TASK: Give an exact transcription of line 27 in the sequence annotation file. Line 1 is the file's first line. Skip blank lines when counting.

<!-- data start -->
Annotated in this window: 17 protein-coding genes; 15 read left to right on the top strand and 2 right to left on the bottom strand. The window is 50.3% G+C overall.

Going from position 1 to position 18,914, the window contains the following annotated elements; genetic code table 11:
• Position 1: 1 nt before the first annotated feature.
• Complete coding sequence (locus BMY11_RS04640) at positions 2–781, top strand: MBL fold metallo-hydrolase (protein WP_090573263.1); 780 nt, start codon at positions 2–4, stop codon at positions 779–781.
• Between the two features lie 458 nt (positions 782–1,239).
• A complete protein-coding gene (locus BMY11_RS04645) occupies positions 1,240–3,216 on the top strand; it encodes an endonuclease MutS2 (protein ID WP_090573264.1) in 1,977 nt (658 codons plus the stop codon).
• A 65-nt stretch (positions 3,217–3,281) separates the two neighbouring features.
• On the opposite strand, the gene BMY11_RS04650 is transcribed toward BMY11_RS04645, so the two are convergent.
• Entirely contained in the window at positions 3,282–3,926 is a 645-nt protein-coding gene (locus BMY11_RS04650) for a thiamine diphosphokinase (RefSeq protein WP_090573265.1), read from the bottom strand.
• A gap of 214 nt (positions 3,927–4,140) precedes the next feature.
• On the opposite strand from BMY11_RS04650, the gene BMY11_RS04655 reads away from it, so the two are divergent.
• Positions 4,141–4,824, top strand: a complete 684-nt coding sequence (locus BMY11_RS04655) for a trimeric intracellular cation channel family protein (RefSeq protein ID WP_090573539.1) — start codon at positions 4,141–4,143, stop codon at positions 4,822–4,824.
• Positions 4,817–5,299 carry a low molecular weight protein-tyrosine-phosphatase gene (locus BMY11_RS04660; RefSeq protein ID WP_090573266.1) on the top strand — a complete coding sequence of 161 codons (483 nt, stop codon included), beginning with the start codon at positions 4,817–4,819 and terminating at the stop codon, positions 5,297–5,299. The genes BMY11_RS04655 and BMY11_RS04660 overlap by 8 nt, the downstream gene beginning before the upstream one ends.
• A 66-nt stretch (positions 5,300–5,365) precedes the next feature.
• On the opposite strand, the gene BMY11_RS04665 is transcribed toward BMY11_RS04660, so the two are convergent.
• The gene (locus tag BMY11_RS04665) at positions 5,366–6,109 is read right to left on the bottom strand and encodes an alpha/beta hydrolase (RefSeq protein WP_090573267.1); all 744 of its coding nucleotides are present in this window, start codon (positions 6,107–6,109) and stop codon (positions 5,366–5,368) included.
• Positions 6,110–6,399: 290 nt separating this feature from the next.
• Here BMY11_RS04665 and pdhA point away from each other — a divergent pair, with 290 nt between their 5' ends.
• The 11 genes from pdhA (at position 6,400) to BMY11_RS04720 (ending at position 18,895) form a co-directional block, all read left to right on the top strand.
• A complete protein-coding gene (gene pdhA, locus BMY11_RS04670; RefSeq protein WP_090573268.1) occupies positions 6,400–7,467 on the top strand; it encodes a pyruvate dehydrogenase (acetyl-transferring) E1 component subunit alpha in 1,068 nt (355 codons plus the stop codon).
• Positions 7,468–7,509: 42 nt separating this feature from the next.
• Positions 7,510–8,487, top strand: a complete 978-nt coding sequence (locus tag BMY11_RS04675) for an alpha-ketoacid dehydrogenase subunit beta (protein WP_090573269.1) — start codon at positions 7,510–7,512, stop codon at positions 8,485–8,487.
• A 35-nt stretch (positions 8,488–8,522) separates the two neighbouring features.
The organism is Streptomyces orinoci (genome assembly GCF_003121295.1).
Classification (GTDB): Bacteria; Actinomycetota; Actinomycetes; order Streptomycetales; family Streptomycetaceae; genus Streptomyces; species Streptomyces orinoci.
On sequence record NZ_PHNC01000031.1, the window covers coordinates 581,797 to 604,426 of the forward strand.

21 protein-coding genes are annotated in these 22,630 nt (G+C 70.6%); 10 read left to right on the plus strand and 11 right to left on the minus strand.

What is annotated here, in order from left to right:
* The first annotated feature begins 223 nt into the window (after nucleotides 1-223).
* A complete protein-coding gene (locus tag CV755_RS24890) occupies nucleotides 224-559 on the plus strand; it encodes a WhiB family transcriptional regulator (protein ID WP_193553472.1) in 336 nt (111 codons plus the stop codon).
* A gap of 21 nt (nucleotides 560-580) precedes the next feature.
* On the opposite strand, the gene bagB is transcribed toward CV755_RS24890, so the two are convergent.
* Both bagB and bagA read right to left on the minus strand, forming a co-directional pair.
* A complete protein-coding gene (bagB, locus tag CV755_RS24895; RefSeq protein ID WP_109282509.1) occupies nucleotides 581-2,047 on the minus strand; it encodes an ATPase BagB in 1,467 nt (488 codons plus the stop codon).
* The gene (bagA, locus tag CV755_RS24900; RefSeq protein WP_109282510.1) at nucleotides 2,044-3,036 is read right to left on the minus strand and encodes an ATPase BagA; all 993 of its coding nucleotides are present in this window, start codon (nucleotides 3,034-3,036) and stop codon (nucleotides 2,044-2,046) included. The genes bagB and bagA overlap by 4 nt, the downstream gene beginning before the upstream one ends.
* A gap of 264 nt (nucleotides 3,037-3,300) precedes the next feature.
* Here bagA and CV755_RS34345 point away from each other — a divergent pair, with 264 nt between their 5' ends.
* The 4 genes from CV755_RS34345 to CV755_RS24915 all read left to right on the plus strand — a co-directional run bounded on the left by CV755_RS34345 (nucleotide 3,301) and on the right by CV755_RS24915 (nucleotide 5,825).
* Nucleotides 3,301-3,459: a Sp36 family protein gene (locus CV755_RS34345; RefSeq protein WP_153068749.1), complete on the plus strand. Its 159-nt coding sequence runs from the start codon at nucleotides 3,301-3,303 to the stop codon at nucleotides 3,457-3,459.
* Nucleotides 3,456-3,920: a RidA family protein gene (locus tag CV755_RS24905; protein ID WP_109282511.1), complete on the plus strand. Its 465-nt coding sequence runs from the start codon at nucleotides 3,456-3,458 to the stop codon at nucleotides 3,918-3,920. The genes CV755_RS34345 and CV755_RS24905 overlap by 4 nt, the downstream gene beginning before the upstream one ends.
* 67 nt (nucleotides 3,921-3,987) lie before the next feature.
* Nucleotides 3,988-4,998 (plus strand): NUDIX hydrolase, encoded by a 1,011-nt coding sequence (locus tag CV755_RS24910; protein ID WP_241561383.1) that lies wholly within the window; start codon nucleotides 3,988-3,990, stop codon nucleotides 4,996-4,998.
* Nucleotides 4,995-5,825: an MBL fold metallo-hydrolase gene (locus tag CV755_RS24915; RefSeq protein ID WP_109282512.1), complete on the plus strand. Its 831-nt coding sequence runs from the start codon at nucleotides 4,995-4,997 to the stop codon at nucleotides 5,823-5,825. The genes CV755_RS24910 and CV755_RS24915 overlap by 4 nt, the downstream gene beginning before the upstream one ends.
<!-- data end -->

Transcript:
21 protein-coding genes are annotated in these 22,630 nt (G+C 70.6%); 10 read left to right on the plus strand and 11 right to left on the minus strand.